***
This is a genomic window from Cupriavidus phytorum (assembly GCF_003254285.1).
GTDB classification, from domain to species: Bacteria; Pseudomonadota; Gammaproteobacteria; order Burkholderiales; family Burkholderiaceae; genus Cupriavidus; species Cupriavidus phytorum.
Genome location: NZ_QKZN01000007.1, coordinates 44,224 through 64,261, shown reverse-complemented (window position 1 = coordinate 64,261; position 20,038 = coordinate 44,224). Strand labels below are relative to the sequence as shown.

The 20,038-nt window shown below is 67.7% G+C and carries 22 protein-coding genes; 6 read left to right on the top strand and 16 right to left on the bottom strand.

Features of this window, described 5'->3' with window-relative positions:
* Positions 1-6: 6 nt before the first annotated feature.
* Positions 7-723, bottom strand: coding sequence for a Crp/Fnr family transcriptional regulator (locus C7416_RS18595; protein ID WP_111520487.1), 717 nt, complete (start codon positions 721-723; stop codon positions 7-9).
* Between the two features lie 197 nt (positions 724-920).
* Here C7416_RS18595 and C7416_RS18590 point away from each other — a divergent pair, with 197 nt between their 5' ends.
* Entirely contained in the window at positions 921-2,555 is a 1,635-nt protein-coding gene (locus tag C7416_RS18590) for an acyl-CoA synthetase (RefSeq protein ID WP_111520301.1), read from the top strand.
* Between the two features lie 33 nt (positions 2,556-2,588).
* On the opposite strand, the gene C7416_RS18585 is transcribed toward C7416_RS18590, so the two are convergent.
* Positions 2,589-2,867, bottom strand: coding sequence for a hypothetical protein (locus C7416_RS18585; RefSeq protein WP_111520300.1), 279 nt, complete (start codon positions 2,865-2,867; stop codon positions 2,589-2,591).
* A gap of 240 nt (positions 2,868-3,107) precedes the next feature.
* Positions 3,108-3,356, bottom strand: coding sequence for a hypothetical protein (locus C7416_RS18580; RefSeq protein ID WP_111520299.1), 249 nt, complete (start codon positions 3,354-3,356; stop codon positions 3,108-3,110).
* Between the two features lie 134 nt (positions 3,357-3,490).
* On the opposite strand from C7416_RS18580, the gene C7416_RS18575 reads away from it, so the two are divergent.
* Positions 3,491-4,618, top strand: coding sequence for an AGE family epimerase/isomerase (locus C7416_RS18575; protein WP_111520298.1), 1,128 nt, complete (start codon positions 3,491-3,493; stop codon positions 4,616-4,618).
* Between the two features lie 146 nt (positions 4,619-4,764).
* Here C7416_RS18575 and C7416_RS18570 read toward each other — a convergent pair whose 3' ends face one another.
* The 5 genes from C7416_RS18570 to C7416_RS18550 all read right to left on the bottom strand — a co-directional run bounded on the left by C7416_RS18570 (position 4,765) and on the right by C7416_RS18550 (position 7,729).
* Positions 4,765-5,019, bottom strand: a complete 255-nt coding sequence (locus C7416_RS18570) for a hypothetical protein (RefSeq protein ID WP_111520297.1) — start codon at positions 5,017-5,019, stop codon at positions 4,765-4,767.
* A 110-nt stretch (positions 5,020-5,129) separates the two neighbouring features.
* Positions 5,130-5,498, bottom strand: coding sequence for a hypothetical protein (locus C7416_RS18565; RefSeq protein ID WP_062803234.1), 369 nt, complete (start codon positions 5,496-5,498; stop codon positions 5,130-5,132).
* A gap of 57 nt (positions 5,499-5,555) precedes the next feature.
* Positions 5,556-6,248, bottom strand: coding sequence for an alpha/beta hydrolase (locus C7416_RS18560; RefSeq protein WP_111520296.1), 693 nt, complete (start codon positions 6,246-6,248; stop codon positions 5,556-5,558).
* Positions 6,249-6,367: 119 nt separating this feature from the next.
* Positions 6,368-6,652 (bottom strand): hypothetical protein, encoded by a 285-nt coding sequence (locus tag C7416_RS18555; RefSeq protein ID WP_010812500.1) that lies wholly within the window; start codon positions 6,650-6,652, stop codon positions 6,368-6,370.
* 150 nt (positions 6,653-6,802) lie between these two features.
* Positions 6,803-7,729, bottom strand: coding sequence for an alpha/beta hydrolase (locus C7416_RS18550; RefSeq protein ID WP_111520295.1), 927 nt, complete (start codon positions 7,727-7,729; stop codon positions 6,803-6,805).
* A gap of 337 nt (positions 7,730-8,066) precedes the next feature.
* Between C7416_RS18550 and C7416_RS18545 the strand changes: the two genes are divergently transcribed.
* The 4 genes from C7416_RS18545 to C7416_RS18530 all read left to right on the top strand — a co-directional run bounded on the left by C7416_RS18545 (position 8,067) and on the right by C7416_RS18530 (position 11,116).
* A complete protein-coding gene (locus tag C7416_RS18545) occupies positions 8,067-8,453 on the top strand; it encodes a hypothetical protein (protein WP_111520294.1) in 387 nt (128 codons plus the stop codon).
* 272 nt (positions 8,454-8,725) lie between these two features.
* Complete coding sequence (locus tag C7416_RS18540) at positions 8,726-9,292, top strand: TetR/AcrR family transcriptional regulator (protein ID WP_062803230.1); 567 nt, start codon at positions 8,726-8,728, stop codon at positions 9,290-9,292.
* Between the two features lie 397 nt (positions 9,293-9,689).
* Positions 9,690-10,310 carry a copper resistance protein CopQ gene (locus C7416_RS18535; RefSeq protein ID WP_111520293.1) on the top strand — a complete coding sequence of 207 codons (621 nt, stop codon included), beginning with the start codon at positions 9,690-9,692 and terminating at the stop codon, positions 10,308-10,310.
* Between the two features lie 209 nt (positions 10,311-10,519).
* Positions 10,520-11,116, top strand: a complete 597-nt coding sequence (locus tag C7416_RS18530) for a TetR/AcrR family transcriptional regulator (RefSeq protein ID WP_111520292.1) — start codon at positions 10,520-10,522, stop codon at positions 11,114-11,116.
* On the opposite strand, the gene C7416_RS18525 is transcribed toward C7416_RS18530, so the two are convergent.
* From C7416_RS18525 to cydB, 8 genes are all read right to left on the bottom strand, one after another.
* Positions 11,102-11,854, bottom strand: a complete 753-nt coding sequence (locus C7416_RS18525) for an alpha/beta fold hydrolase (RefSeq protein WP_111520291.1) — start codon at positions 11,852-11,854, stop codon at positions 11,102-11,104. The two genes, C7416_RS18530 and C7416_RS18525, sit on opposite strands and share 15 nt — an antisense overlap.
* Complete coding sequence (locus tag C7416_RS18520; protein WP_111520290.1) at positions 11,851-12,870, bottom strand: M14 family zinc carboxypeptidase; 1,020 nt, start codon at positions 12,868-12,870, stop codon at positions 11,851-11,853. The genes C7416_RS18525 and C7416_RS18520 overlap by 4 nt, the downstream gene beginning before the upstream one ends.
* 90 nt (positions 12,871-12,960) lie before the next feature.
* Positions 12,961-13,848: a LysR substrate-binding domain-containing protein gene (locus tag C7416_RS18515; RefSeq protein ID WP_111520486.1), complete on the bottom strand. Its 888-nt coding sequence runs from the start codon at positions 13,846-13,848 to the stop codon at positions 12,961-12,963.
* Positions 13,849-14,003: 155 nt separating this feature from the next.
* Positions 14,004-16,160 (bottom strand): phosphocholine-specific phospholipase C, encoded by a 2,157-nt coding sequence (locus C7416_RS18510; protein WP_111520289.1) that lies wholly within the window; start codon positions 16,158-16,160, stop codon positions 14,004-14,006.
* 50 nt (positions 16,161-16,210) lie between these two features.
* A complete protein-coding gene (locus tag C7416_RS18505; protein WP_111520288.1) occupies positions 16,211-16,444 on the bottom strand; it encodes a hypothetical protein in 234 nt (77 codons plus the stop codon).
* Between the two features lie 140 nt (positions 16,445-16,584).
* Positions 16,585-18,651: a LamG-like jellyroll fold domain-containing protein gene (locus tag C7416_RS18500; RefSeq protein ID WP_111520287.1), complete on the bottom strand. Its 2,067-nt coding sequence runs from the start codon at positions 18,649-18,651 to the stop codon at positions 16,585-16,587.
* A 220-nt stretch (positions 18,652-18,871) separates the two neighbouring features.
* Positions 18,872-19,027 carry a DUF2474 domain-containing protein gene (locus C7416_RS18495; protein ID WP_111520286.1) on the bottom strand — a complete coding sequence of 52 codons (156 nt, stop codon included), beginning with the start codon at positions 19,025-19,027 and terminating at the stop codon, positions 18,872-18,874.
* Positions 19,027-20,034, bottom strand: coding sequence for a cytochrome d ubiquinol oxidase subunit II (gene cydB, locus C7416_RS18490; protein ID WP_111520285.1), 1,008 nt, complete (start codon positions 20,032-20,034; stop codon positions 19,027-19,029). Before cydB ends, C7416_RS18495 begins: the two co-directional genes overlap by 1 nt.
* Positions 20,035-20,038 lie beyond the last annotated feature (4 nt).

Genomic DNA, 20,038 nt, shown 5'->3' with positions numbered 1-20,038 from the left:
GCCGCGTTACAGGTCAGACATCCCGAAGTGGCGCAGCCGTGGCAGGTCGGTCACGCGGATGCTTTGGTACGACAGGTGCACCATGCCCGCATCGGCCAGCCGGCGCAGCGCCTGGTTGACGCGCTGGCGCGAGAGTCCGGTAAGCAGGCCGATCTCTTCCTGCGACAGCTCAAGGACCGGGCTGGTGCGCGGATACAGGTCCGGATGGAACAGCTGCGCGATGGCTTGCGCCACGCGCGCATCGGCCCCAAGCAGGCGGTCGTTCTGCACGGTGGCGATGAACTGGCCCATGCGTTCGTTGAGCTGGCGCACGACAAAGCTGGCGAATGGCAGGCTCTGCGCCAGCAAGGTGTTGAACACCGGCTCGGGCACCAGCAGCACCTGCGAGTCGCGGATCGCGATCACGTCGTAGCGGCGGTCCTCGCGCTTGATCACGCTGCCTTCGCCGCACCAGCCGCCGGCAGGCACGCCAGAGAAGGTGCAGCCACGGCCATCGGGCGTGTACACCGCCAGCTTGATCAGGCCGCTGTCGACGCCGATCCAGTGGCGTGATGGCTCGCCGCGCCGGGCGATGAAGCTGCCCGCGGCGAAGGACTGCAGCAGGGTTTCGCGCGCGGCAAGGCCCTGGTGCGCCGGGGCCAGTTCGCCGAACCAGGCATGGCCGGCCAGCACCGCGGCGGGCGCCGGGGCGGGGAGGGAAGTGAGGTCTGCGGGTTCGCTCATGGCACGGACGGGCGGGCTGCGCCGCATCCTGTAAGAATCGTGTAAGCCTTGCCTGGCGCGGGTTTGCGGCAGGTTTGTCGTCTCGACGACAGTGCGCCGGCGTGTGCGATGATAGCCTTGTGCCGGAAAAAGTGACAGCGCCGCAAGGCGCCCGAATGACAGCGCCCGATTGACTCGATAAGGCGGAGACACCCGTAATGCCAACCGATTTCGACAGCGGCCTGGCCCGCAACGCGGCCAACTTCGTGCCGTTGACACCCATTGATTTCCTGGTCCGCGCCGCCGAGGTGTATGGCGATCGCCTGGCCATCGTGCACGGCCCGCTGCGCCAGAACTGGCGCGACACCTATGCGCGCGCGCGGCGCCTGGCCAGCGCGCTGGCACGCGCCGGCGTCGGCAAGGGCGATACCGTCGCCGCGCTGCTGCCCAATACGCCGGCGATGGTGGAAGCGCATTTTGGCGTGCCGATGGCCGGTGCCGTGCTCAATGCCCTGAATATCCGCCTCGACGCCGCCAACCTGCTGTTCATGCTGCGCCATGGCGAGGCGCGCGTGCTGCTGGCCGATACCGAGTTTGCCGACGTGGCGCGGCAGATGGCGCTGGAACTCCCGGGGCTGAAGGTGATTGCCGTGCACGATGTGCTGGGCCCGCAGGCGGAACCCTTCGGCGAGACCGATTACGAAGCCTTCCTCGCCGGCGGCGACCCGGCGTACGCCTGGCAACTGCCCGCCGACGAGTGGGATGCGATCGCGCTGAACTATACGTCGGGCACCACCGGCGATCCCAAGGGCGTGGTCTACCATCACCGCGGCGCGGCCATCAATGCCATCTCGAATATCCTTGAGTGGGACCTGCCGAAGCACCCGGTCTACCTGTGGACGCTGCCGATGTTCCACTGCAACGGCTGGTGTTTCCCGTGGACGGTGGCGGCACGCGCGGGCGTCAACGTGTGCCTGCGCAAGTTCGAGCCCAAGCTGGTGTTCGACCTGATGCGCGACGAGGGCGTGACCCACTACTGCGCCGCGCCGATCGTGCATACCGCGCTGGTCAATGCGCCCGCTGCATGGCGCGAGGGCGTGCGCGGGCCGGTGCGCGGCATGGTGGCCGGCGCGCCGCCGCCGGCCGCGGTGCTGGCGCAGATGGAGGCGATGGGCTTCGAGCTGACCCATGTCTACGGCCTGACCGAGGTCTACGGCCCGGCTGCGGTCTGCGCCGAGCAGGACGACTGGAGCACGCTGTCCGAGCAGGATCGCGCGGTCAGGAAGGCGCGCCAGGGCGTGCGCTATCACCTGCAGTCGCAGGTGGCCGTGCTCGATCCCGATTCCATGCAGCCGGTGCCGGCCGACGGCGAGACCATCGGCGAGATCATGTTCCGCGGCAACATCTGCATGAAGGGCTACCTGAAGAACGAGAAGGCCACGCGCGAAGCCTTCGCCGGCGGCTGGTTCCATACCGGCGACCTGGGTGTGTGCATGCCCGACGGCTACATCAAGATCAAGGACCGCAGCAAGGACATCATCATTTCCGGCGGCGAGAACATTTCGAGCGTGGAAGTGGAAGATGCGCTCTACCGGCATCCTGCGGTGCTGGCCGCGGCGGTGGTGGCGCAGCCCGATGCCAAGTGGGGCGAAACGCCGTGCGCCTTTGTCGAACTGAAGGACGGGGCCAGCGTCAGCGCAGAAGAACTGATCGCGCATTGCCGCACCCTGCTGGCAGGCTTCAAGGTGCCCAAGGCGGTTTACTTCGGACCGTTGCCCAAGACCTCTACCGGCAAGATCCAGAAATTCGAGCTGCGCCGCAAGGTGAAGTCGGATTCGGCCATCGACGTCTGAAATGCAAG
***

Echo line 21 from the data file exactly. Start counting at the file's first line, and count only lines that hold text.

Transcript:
* The 5 genes from C7416_RS18570 to C7416_RS18550 all read right to left on the bottom strand — a co-directional run bounded on the left by C7416_RS18570 (position 4,765) and on the right by C7416_RS18550 (position 7,729).